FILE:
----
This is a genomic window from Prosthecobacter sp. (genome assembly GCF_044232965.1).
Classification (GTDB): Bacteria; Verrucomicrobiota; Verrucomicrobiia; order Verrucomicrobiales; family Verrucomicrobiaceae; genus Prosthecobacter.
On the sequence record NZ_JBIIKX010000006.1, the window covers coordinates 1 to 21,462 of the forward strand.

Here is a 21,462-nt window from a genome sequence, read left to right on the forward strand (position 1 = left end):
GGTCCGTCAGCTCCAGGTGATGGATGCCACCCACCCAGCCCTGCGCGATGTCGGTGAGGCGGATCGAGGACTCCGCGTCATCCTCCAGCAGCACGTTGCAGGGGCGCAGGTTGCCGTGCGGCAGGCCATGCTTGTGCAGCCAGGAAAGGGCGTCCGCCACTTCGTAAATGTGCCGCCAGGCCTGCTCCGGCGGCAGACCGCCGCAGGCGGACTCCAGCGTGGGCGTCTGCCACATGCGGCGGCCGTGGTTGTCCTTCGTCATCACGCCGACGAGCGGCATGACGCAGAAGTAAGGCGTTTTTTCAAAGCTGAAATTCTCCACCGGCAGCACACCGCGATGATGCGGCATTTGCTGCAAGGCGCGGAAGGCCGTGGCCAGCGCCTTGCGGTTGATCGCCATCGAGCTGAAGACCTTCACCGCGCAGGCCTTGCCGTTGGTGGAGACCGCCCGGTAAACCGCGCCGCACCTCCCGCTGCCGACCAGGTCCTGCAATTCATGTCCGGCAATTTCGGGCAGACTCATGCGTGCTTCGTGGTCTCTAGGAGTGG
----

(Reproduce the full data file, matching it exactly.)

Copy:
This is a genomic window from Prosthecobacter sp. (genome assembly GCF_044232965.1).
Classification (GTDB): Bacteria; Verrucomicrobiota; Verrucomicrobiia; order Verrucomicrobiales; family Verrucomicrobiaceae; genus Prosthecobacter.
On the sequence record NZ_JBIIKX010000006.1, the window covers coordinates 1 to 21,462 of the forward strand.

Here is a 21,462-nt window from a genome sequence, read left to right on the forward strand (position 1 = left end):
GGTCCGTCAGCTCCAGGTGATGGATGCCACCCACCCAGCCCTGCGCGATGTCGGTGAGGCGGATCGAGGACTCCGCGTCATCCTCCAGCAGCACGTTGCAGGGGCGCAGGTTGCCGTGCGGCAGGCCATGCTTGTGCAGCCAGGAAAGGGCGTCCGCCACTTCGTAAATGTGCCGCCAGGCCTGCTCCGGCGGCAGACCGCCGCAGGCGGACTCCAGCGTGGGCGTCTGCCACATGCGGCGGCCGTGGTTGTCCTTCGTCATCACGCCGACGAGCGGCATGACGCAGAAGTAAGGCGTTTTTTCAAAGCTGAAATTCTCCACCGGCAGCACACCGCGATGATGCGGCATTTGCTGCAAGGCGCGGAAGGCCGTGGCCAGCGCCTTGCGGTTGATCGCCATCGAGCTGAAGACCTTCACCGCGCAGGCCTTGCCGTTGGTGGAGACCGCCCGGTAAACCGCGCCGCACCTCCCGCTGCCGACCAGGTCCTGCAATTCATGTCCGGCAATTTCGGGCAGACTCATGCGTGCTTCGTGGTCTCTAGGAGTGG